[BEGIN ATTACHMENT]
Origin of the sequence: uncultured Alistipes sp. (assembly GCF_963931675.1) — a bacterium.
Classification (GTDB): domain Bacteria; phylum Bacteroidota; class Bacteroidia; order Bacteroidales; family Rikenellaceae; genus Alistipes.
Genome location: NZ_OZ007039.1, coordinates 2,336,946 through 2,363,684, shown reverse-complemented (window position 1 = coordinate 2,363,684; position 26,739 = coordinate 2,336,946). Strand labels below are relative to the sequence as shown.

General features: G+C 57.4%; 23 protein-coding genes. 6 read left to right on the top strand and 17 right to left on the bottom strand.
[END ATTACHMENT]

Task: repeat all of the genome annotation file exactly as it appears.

Origin of the sequence: uncultured Alistipes sp. (assembly GCF_963931675.1) — a bacterium.
Classification (GTDB): domain Bacteria; phylum Bacteroidota; class Bacteroidia; order Bacteroidales; family Rikenellaceae; genus Alistipes.
Genome location: NZ_OZ007039.1, coordinates 2,336,946 through 2,363,684, shown reverse-complemented (window position 1 = coordinate 2,363,684; position 26,739 = coordinate 2,336,946). Strand labels below are relative to the sequence as shown.

General features: G+C 57.4%; 23 protein-coding genes. 6 read left to right on the top strand and 17 right to left on the bottom strand.